Carry the Earth’s first exhibition at the 40th Annual Los Angeles Environmental Education Fair. This event was coordinated through the Educational Programs group at the Arboretum. There were 60 other groups exhibiting and approximately 3000 visitors attended this event.
It was great to see so many people visiting booths, interacting with displays, picking up hand-outs & flyers, and taking the opportunity to learn about everything from composting to vector control within their community. Many people stopped by the booth to read the story board, watch a video (featuring original audio by C Hough, globe 16), see & handle the globes on display and learn about the project. This was an excellent opportunity to share Carry the Earth with the community. It provided us with a platform to explain what the project was about, what it had accomplished, so far, and to share our environmental concerns while learning about similar concerns from others.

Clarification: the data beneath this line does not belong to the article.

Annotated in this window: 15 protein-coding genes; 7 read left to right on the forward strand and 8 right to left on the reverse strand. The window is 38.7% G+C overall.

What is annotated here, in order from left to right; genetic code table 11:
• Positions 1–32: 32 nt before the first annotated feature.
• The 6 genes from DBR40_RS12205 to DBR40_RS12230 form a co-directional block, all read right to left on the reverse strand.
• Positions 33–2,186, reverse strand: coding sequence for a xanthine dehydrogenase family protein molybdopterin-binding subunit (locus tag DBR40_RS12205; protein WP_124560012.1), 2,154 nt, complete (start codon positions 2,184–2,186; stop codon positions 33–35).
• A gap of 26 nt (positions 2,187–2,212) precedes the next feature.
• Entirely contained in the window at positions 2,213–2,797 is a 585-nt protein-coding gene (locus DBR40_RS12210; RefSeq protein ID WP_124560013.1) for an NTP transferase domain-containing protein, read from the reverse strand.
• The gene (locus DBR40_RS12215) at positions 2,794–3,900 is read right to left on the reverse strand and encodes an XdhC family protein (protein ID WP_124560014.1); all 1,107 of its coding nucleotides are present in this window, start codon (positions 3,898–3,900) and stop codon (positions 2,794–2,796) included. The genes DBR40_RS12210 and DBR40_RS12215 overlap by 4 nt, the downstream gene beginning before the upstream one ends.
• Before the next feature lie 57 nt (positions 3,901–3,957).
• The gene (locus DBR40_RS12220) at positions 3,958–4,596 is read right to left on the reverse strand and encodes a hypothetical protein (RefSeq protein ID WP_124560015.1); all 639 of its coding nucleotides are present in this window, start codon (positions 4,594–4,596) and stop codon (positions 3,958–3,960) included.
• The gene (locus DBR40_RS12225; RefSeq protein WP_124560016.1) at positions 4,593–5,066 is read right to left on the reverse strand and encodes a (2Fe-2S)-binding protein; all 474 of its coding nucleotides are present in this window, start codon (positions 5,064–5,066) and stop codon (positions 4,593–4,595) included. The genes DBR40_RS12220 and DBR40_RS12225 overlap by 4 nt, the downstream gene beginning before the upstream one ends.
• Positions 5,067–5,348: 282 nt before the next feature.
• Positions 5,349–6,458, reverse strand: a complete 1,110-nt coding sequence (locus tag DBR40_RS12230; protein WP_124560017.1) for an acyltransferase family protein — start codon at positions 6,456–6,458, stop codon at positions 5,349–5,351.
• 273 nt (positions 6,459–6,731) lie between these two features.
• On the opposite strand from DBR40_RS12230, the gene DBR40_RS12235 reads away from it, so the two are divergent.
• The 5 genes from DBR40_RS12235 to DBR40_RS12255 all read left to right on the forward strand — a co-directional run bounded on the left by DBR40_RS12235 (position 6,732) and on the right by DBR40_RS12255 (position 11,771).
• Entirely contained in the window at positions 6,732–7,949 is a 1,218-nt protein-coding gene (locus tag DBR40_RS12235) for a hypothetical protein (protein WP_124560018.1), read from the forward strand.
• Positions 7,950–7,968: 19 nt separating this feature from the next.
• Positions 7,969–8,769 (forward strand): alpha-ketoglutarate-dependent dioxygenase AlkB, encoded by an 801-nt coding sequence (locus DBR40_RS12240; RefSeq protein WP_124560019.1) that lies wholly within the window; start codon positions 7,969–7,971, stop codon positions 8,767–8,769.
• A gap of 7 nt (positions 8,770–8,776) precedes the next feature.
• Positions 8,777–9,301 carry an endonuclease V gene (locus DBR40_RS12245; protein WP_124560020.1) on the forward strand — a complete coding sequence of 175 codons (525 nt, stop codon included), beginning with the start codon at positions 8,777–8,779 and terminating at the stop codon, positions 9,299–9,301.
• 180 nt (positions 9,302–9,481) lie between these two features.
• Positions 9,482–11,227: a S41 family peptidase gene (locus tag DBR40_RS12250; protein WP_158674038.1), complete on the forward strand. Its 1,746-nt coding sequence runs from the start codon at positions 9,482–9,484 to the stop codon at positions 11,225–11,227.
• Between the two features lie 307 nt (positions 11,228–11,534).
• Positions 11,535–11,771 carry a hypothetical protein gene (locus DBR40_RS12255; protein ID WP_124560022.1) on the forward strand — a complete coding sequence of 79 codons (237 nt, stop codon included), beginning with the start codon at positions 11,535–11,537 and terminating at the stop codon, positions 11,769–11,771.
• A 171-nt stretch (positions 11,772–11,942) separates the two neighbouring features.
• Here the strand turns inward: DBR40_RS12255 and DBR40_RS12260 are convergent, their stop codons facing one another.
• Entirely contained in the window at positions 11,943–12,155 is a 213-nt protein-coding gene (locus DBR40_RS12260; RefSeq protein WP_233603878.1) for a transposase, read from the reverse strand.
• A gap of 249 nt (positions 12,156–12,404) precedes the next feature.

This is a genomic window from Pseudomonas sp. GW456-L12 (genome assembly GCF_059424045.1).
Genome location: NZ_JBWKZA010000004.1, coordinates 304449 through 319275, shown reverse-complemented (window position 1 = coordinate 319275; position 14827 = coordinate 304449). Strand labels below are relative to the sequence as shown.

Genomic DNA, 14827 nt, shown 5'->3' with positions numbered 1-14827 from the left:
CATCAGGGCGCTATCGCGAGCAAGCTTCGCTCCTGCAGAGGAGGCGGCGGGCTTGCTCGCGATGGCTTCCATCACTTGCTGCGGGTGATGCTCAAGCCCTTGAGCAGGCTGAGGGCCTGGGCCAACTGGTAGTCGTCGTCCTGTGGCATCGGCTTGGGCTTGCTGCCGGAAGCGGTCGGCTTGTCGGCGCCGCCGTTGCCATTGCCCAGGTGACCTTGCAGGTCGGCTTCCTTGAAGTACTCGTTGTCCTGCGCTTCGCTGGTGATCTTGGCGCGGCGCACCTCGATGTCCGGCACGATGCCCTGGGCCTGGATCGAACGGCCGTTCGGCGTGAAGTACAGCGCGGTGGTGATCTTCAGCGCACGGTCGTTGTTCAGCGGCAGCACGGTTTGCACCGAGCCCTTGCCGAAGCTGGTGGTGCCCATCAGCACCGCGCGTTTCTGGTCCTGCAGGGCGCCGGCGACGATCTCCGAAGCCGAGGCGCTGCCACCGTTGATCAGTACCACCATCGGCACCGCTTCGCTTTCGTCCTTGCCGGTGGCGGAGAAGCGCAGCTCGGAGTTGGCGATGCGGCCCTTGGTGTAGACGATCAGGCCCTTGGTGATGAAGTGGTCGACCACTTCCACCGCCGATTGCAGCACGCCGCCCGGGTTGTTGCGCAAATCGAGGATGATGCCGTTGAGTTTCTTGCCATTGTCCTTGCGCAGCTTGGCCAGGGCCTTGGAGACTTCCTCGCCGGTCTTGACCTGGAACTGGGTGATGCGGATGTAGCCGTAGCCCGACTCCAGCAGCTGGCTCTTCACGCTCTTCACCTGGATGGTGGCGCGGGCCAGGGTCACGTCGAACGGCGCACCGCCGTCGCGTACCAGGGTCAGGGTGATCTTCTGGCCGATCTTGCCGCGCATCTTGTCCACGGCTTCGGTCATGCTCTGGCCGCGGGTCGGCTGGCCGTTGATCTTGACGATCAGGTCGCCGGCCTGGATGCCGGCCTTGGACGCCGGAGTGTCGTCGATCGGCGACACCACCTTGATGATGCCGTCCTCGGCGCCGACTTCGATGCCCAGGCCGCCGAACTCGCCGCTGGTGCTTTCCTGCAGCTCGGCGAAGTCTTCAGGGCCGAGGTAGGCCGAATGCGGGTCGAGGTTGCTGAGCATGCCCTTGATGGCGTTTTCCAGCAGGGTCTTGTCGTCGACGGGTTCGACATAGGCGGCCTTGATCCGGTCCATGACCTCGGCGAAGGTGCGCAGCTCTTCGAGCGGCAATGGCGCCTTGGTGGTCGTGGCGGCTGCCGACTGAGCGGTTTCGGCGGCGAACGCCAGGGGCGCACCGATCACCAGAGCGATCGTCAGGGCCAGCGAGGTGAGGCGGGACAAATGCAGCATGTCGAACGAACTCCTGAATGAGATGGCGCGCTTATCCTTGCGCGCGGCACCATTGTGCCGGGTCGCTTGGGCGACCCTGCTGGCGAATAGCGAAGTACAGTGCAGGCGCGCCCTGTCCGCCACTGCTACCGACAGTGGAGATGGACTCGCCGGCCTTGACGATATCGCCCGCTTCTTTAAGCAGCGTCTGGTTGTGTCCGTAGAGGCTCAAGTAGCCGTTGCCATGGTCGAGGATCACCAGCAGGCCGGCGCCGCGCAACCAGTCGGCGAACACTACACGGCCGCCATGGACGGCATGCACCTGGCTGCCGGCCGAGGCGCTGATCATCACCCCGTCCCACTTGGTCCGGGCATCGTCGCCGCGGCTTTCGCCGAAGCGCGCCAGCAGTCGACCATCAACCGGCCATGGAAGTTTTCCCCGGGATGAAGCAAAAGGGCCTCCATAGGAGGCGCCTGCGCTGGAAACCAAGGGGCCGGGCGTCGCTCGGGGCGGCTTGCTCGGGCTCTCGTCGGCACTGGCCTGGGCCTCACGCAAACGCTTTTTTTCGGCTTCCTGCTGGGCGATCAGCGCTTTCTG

It was great to see the wide-eyed look of children as they looked through globe 15 (glass, on display) to see the penguins painted on the south pole. Students and parents appreciated seeing & holding the unpainted globe made from a bio-degradable polymer on a 3D printer, and learning how each globe was then hand-painted with a unique theme. It was great to see the appreciative smiles of all who read the story board’s featured posts: Bake Sale for the Planet and The Cookie Tree (globe 2), or Meatless for a Week – how a family in The Netherlands adapted to a vegetarian diet (globe 23, they shared their recipes and they look really good). Following Ronnie’s Messenger Birds (globe 1), she brought an opportunity for political action via origami to the exhibit. Many young people, who were so motivated, described an environmental concern of theirs and then folded their paper into a penguin. These new messenger birds were then mailed to environmentally minded politicians either currently in office, or running for office. It was great to see so many people, young and old, interested in their community and the environment. So many students attended, both as exhibitors and visitors, from local school districts. The Arboretum offers LA residents beautifully landscaped gardens to walk and explore most days of the year, plus educational programs. It was nice to be part of their effort to share what’s going on in the community with respect to public spaces, programs and the environment. This event felt like a real success in the reception received and opportunity to meet and talk with people with similar concerns. It’s worth checking out next year. In the meantime, 25 globes are in 14 countries. What would you do if the earth was in your hands?